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I steal into her room when she is away. Borrowing make-up, clumsily applying too much blush, stabbing myself in the eye with mascara, and slicking on foundation like icing, I proceed with one goal: to be my big sister. She is the older one, the smarter one, everything I want to be. I idolize her, admire her, endeavor to emulate her. I eavesdrop on her titillating conversations: the who’s who of high school, the inexorable female drama, and the tender friendships filled with laughter…everything I wish I were old enough to experience.
I had that sister growing up, or so I thought. At the age of eleven, really too young to realize the extent of the problems in my life, I began to acknowledge their existence. The fiery arguments between my parents did not seem so normal. My sister’s thin body was no longer beautiful, but skeletal. The fighting never stopped. I did not have the perfect family; it became quite evident that it was that idea of perfection that had begun to tear us apart.
My sister is bulimic, and has also become an alcoholic in an attempt to appease her inner chaos. Pale skin, more translucent than white, anguish emerging from behind bloodshot eyes, stumbling towards me with outstretched hands, she wants, for that one instant, to be my sister. Jumbled, incoherent words, twisted lies of self-loathing, late-night, drunken phone calls, gagging noises she doesn’t even pretend to hide, the porcelain seat crashing down, and the water flushing: haunting sounds, disturbing images, unwarranted memories illustrating how badly life can hurt you. Her tragedy lives within me.
My sister has changed my life. This statement typically signifies inspiration, motivation, or encouragement, a person who has set an example of sublime proportions. In fact, what my sister has taught me is that I do not want to be like her. I grew up attempting to mature too fast in her image, and my family’s struggles forced that adulthood upon me. Propelling myself forward with lofty goals and ideals, I now pursue perfection and grapple with its futility all in an attempt to be better. Painful memories do not daunt me: they provide me with my power.
The view I had of my sister was how I viewed the world: with innocent eyes. I was selfish. A member of the ‘cool,’ snobby dance team, I made every attempt to fit in. Laughing at crude and cruel humor and flirting with older boys, I assimilated myself using Hollister jeans and Abercrombie tops. I did fit. But I was never happy. I wanted so badly to join the discussions about boys and make-up, but never could. It seemed so immature compared to the life I knew. The day I found out my sister was an alcoholic was the day I decided to leave the dance team. Pointless, superfluous, and inane drama was not what I wanted to fill my life with. I realized what I want is to never be the one who makes my mom cry. I cannot be that person. I will not be that daughter. Weakness has shown itself to me, and I am stronger for it. Life is not something to merely be lived; it must be experienced. Only through suffering have I learned that I can be more, go further, work harder, and fight back. From adversity comes will, and my will supersedes hardship.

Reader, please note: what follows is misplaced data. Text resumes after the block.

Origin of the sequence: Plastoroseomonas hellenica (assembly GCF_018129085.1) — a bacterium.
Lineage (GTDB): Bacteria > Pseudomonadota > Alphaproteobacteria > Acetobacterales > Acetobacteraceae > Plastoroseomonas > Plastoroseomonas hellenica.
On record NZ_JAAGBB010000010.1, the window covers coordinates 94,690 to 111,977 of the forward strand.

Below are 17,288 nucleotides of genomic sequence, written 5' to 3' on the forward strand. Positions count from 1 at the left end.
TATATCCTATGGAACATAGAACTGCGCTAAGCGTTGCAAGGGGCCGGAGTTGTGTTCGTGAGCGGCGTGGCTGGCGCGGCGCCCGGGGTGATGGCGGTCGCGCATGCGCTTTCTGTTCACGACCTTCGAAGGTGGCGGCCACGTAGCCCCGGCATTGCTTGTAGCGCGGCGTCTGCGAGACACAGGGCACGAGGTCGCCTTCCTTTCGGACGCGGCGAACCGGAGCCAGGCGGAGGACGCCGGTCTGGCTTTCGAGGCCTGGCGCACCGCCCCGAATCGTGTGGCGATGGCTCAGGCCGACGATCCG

I have always been diligent, assertive, and focused, but combine that with goals, a passion for life and learning, and you get who I am. Recently, my class was asked to read the Epic of Gilgamesh for an assignment, and I was the only student in a gifted class to do more than just read, but analyze and question. When the College of William and Mary came up in a discussion, I began recalling facts about William of Orange and the Glorious Revolution, unable to restrain myself from researching the seemingly incontiguous facts. This boiling desire for knowledge manifests itself within me. Organized and disciplined, my life is coordinated onto a twelve-month desk size calendar. I am motivated by a resolute need to understand, and by the idea that perhaps, one day, something I learn will show me how to live my life voraciously. I will never waste the time I have.
I never asked for the family I have. I was never questioned about my preferences, never got to choose. And that is my greatest happiness, because I would not have chosen this life without hindsight; no one would. My family and friends have surrounded me with chaos and pain, but I am grateful nevertheless. The disarray has made me disciplined, and the pain has made me strong. There is no need for big words and excessive letters to describe who I am. I am powerful. I am a leader. I take control.
Although I aim for perfection, I know it is unattainable. Rather than feigning to embody it, I have come to understand that true perfection is imperfection. I feel quite average at some things I do, but my mediocrity is not wrong or misguided…quite the opposite. It is that invisible force which drives me to work harder. My sister and my awareness of my naïveté (for, of course, it is still present) have empowered me with this control over my life. I am me because of my past. Rather than lamenting my experiences, I exploit my pain for growth toward becoming the woman I am already developing into: a successful student, a cheery and optimistic individual, a dynamic businesswoman with an MBA, but most of all, a person with the strength to truly live. So to answer you question of how I will contribute to the Wake Forest community, I simply say this: I will be me.
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